Finding Our Way Again by Brian McLaren
As the late Winston McIntosh said, we strive to possess things but often do not want to do the work necessary to attain them. Within in the realm of Christianity, this is visible in people who want a transformed character without doing all of the work necessary to attain it. Modern Evangelical culture nourishes this empty desire through its promotion of a church-centered spirituality wherein transformation is supposedly a product of attendance at church-sanctioned events. Apparently, it is to be passed via osmosis.
McLaren, in his introduction to The Ancient Practices Series, puts this mythology to rest. Finding Our Way Again spells out the objective of this series of spiritual formation books that are rooted in spiritual disciplines that have encouraged the character formation of millions of saints through the centuries. In the short chapters that follow, he surveys the topics that form the center of the individual volumes that focus on each in greater detail.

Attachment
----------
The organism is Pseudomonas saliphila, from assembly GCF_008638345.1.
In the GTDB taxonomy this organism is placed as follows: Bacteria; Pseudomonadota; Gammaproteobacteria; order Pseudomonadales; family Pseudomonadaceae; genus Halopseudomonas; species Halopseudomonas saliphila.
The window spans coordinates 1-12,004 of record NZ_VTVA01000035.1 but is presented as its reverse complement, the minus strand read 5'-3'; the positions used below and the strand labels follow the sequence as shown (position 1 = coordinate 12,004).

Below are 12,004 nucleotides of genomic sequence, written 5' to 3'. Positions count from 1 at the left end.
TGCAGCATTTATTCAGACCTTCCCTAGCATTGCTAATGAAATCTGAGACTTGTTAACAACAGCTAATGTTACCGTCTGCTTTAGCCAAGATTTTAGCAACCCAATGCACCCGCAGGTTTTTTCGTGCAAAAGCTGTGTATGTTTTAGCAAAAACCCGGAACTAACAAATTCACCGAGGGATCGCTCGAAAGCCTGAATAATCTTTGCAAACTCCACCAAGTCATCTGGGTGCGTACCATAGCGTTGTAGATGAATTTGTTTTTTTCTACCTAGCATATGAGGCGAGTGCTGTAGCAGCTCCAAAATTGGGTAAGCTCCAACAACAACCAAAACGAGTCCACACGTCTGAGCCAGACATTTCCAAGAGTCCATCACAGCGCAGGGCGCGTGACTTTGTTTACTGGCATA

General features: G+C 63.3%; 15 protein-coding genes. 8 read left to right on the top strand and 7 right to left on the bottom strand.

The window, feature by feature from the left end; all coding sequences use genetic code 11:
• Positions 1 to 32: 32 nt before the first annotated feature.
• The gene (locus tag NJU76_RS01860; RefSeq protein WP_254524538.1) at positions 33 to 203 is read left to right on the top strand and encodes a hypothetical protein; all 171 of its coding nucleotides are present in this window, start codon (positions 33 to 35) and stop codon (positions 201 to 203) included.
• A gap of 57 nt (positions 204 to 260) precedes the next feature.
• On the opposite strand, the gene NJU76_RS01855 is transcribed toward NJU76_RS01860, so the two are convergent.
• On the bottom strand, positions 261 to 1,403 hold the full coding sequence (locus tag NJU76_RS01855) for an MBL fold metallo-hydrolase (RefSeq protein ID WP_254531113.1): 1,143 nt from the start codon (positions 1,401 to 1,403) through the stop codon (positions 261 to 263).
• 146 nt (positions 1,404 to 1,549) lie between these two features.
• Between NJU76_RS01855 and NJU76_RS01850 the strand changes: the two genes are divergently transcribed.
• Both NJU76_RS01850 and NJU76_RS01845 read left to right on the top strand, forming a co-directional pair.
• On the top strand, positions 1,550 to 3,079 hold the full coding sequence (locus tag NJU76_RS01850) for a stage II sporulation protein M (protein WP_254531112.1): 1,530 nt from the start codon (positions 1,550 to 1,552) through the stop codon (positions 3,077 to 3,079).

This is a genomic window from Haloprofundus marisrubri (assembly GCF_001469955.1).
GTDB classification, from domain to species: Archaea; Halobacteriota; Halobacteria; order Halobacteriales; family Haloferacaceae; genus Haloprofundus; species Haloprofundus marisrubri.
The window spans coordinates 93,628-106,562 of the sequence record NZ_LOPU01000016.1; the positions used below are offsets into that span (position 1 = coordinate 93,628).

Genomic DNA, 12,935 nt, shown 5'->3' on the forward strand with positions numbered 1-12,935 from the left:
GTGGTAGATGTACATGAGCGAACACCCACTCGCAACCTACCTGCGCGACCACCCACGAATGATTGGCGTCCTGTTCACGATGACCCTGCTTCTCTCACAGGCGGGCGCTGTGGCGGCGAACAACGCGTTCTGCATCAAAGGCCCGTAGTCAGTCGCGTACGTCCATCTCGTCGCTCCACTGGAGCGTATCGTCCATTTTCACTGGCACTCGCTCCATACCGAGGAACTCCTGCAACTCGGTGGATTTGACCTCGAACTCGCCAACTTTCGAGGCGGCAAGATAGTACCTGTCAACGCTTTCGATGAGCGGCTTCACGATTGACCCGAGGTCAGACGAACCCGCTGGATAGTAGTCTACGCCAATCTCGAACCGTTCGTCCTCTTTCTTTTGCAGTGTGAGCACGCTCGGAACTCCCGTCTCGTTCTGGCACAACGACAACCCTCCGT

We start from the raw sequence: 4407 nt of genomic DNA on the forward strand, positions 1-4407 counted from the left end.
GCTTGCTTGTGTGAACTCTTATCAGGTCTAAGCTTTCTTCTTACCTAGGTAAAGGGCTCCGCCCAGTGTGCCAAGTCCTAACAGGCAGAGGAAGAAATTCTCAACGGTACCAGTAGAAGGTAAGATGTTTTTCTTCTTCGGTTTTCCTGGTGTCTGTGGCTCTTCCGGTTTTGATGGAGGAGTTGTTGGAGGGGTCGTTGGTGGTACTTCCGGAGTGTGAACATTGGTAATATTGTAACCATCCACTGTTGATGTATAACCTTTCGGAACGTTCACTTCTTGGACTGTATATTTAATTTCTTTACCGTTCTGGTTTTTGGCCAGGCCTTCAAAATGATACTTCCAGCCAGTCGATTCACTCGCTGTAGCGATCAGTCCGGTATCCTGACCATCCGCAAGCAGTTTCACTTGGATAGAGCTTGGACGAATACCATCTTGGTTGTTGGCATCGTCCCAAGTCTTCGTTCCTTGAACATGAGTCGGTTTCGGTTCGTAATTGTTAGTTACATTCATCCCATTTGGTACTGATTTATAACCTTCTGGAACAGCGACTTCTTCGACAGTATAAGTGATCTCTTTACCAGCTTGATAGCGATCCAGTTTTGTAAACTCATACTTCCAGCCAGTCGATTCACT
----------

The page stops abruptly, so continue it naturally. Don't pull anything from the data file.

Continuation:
If you read Finding looking for detailed instruction in the formative practices you will be disappointed. Once McLaren has established the benefits and need for the disciplines, the chapters that survey are but an amuse-bouche, teasing you into a further exploration. His style is appealing, intertwining personal reflection, ancient patristic writings and clear benefits that derive from the integration of the spiritual disciplines into your life.
Many Evangelicals have developed a fear of McLaren due to his provocative approach to matters within the Christian community. Other than a few references that appear to impart a kind of equality amongst the Abrahamic faiths, there is nothing that should dissuade a broad readership for this volume. Finding Our Way serves as a useful index for the rest of the series, a book that you can return to again and again when searching for a new discipline to explore.
I am grateful to Thomas Nelson who supplied this book for review.